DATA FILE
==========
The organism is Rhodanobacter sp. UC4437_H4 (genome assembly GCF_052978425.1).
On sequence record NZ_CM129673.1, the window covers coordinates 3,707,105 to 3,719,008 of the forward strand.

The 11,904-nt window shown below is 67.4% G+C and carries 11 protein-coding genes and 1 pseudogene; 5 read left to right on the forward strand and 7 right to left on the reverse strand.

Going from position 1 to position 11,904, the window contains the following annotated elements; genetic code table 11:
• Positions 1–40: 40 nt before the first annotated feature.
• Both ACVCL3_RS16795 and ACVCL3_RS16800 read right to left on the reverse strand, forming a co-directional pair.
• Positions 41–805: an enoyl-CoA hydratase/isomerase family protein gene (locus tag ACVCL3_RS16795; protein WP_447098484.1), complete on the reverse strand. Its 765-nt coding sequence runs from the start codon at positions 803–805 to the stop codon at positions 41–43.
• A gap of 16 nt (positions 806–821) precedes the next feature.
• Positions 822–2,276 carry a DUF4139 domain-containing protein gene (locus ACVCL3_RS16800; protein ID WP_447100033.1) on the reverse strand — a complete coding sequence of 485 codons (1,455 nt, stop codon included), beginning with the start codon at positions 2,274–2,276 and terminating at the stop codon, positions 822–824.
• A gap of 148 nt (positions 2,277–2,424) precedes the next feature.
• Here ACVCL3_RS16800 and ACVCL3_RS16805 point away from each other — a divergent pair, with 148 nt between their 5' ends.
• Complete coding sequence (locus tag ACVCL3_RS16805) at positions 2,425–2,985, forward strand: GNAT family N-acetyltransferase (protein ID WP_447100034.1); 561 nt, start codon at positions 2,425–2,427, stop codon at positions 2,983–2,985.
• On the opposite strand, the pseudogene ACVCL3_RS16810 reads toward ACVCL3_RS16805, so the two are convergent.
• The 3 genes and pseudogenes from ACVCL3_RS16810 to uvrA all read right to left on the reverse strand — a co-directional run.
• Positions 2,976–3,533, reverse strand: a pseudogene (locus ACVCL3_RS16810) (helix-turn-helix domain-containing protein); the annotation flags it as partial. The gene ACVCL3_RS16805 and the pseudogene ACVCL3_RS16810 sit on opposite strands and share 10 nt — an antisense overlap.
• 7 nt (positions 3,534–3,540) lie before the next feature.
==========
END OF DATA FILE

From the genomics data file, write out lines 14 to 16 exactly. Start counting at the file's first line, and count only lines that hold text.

• The 3 genes and pseudogenes from ACVCL3_RS16810 to uvrA all read right to left on the reverse strand — a co-directional run.
• Positions 2,976–3,533, reverse strand: a pseudogene (locus ACVCL3_RS16810) (helix-turn-helix domain-containing protein); the annotation flags it as partial. The gene ACVCL3_RS16805 and the pseudogene ACVCL3_RS16810 sit on opposite strands and share 10 nt — an antisense overlap.
• 7 nt (positions 3,534–3,540) lie before the next feature.